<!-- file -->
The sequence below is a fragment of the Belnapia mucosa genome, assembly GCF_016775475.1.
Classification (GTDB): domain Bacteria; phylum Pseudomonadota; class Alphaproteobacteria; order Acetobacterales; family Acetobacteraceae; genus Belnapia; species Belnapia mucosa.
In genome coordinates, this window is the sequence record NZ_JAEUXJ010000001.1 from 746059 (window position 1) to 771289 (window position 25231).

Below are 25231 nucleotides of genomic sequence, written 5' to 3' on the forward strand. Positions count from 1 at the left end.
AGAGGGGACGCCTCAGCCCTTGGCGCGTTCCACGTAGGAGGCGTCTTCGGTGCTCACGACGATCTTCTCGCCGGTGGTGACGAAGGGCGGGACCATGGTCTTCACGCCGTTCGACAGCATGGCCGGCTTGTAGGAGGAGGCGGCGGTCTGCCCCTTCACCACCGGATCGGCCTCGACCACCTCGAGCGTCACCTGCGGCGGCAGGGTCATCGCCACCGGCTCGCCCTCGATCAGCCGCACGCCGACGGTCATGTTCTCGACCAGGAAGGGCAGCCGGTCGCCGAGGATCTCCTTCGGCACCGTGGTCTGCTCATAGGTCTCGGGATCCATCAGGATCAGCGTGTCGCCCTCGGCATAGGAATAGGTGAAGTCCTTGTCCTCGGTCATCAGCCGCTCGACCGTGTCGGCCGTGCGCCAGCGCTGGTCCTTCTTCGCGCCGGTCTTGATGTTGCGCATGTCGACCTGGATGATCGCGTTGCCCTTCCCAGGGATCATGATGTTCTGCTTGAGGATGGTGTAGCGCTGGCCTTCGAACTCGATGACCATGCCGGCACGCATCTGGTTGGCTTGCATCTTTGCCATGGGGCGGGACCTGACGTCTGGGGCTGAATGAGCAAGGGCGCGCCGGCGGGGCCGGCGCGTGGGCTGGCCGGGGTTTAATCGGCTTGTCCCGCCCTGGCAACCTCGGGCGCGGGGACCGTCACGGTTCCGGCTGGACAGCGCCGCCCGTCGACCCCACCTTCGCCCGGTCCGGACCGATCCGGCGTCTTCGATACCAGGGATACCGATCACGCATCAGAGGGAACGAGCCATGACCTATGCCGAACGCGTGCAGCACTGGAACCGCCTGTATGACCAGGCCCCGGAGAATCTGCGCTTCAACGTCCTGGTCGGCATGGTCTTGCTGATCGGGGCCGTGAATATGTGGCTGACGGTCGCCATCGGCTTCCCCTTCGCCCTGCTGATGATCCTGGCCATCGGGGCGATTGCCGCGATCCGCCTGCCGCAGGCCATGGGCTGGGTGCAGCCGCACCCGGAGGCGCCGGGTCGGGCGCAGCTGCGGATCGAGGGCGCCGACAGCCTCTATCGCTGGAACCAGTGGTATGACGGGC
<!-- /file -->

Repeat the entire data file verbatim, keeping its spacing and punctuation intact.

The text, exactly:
The sequence below is a fragment of the Belnapia mucosa genome, assembly GCF_016775475.1.
Classification (GTDB): domain Bacteria; phylum Pseudomonadota; class Alphaproteobacteria; order Acetobacterales; family Acetobacteraceae; genus Belnapia; species Belnapia mucosa.
In genome coordinates, this window is the sequence record NZ_JAEUXJ010000001.1 from 746059 (window position 1) to 771289 (window position 25231).

Below are 25231 nucleotides of genomic sequence, written 5' to 3' on the forward strand. Positions count from 1 at the left end.
AGAGGGGACGCCTCAGCCCTTGGCGCGTTCCACGTAGGAGGCGTCTTCGGTGCTCACGACGATCTTCTCGCCGGTGGTGACGAAGGGCGGGACCATGGTCTTCACGCCGTTCGACAGCATGGCCGGCTTGTAGGAGGAGGCGGCGGTCTGCCCCTTCACCACCGGATCGGCCTCGACCACCTCGAGCGTCACCTGCGGCGGCAGGGTCATCGCCACCGGCTCGCCCTCGATCAGCCGCACGCCGACGGTCATGTTCTCGACCAGGAAGGGCAGCCGGTCGCCGAGGATCTCCTTCGGCACCGTGGTCTGCTCATAGGTCTCGGGATCCATCAGGATCAGCGTGTCGCCCTCGGCATAGGAATAGGTGAAGTCCTTGTCCTCGGTCATCAGCCGCTCGACCGTGTCGGCCGTGCGCCAGCGCTGGTCCTTCTTCGCGCCGGTCTTGATGTTGCGCATGTCGACCTGGATGATCGCGTTGCCCTTCCCAGGGATCATGATGTTCTGCTTGAGGATGGTGTAGCGCTGGCCTTCGAACTCGATGACCATGCCGGCACGCATCTGGTTGGCTTGCATCTTTGCCATGGGGCGGGACCTGACGTCTGGGGCTGAATGAGCAAGGGCGCGCCGGCGGGGCCGGCGCGTGGGCTGGCCGGGGTTTAATCGGCTTGTCCCGCCCTGGCAACCTCGGGCGCGGGGACCGTCACGGTTCCGGCTGGACAGCGCCGCCCGTCGACCCCACCTTCGCCCGGTCCGGACCGATCCGGCGTCTTCGATACCAGGGATACCGATCACGCATCAGAGGGAACGAGCCATGACCTATGCCGAACGCGTGCAGCACTGGAACCGCCTGTATGACCAGGCCCCGGAGAATCTGCGCTTCAACGTCCTGGTCGGCATGGTCTTGCTGATCGGGGCCGTGAATATGTGGCTGACGGTCGCCATCGGCTTCCCCTTCGCCCTGCTGATGATCCTGGCCATCGGGGCGATTGCCGCGATCCGCCTGCCGCAGGCCATGGGCTGGGTGCAGCCGCACCCGGAGGCGCCGGGTCGGGCGCAGCTGCGGATCGAGGGCGCCGACAGCCTCTATCGCTGGAACCAGTGGTATGACGGGC